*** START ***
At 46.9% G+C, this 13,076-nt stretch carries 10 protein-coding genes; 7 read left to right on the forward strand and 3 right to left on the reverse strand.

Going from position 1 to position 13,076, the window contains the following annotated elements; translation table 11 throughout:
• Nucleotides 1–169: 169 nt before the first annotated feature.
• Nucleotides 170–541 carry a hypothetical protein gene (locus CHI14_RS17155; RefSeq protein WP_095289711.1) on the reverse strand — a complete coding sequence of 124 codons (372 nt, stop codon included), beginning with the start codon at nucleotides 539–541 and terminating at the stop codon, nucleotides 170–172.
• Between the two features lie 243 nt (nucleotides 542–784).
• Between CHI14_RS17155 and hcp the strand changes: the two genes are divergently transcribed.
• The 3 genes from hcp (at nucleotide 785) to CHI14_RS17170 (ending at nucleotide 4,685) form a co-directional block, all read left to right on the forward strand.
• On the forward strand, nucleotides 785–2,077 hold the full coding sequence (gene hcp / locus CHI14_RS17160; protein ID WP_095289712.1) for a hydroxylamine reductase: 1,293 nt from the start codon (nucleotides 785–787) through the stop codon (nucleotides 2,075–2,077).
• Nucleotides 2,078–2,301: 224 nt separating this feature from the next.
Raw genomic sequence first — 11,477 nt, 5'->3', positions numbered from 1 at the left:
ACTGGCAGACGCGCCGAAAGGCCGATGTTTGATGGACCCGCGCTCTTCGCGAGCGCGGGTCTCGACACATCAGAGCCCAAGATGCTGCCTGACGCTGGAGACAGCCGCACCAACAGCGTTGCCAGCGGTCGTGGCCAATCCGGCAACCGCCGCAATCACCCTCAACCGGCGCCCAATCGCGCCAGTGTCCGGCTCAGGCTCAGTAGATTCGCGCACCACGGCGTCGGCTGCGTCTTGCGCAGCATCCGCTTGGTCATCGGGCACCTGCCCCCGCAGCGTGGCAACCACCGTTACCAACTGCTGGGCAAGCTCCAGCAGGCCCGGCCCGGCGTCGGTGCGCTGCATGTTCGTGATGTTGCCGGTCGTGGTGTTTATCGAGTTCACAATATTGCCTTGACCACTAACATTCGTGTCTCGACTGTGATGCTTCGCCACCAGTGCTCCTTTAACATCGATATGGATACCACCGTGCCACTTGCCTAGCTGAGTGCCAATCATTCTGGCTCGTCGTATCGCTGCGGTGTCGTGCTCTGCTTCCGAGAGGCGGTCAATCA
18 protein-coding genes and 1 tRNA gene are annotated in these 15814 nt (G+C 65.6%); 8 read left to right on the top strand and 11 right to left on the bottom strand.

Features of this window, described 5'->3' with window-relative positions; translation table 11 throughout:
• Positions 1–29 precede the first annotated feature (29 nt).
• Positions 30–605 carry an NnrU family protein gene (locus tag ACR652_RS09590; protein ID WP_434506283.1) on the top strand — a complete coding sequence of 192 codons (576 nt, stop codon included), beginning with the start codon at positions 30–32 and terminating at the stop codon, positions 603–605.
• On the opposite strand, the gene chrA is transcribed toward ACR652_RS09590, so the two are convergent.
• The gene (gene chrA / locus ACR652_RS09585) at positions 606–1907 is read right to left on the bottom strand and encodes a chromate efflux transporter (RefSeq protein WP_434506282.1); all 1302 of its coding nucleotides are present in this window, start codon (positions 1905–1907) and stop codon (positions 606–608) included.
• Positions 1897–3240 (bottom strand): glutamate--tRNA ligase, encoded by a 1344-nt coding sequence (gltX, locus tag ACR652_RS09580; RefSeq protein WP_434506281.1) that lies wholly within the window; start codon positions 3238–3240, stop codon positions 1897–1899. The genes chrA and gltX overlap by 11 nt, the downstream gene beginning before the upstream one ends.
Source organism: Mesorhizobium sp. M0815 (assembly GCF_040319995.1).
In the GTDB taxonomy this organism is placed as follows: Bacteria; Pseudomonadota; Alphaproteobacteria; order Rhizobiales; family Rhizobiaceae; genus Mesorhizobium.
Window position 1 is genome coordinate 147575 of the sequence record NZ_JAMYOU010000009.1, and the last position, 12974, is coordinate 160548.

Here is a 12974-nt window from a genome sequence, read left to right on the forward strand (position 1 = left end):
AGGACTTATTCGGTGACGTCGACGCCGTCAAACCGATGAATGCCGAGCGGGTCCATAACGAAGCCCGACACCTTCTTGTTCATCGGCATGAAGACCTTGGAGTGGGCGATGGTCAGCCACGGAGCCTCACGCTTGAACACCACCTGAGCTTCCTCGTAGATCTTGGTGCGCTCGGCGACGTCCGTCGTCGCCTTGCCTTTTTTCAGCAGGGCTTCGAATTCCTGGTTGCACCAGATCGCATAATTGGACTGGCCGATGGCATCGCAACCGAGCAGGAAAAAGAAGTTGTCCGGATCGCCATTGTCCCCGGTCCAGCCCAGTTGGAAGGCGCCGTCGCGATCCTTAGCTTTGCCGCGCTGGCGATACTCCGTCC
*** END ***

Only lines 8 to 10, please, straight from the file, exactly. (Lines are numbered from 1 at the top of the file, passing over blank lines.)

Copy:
• On the forward strand, nucleotides 785–2,077 hold the full coding sequence (gene hcp / locus CHI14_RS17160; protein ID WP_095289712.1) for a hydroxylamine reductase: 1,293 nt from the start codon (nucleotides 785–787) through the stop codon (nucleotides 2,075–2,077).
• Nucleotides 2,078–2,301: 224 nt separating this feature from the next.
Raw genomic sequence first — 11,477 nt, 5'->3', positions numbered from 1 at the left: